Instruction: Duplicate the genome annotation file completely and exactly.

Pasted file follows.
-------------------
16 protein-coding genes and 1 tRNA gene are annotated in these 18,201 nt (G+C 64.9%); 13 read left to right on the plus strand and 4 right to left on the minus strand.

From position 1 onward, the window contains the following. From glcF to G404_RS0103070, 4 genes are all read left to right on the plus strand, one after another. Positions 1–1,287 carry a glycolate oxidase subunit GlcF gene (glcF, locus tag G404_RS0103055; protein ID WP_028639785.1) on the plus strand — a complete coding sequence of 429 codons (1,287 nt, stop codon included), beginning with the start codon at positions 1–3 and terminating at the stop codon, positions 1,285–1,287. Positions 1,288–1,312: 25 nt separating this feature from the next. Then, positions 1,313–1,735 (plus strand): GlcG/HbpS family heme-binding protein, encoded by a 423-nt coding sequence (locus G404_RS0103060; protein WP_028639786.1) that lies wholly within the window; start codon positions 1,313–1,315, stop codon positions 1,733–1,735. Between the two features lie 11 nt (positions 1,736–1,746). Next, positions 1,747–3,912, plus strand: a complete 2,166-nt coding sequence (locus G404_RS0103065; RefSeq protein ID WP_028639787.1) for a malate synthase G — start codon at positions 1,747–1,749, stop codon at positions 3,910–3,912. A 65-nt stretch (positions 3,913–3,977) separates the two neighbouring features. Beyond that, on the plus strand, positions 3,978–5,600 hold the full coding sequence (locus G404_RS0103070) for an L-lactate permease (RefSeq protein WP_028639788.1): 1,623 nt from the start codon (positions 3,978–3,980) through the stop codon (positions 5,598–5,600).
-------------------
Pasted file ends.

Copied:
16 protein-coding genes and 1 tRNA gene are annotated in these 18,201 nt (G+C 64.9%); 13 read left to right on the plus strand and 4 right to left on the minus strand.

From position 1 onward, the window contains the following. From glcF to G404_RS0103070, 4 genes are all read left to right on the plus strand, one after another. Positions 1–1,287 carry a glycolate oxidase subunit GlcF gene (glcF, locus tag G404_RS0103055; protein ID WP_028639785.1) on the plus strand — a complete coding sequence of 429 codons (1,287 nt, stop codon included), beginning with the start codon at positions 1–3 and terminating at the stop codon, positions 1,285–1,287. Positions 1,288–1,312: 25 nt separating this feature from the next. Then, positions 1,313–1,735 (plus strand): GlcG/HbpS family heme-binding protein, encoded by a 423-nt coding sequence (locus G404_RS0103060; protein WP_028639786.1) that lies wholly within the window; start codon positions 1,313–1,315, stop codon positions 1,733–1,735. Between the two features lie 11 nt (positions 1,736–1,746). Next, positions 1,747–3,912, plus strand: a complete 2,166-nt coding sequence (locus G404_RS0103065; RefSeq protein ID WP_028639787.1) for a malate synthase G — start codon at positions 1,747–1,749, stop codon at positions 3,910–3,912. A 65-nt stretch (positions 3,913–3,977) separates the two neighbouring features. Beyond that, on the plus strand, positions 3,978–5,600 hold the full coding sequence (locus G404_RS0103070) for an L-lactate permease (RefSeq protein WP_028639788.1): 1,623 nt from the start codon (positions 3,978–3,980) through the stop codon (positions 5,598–5,600).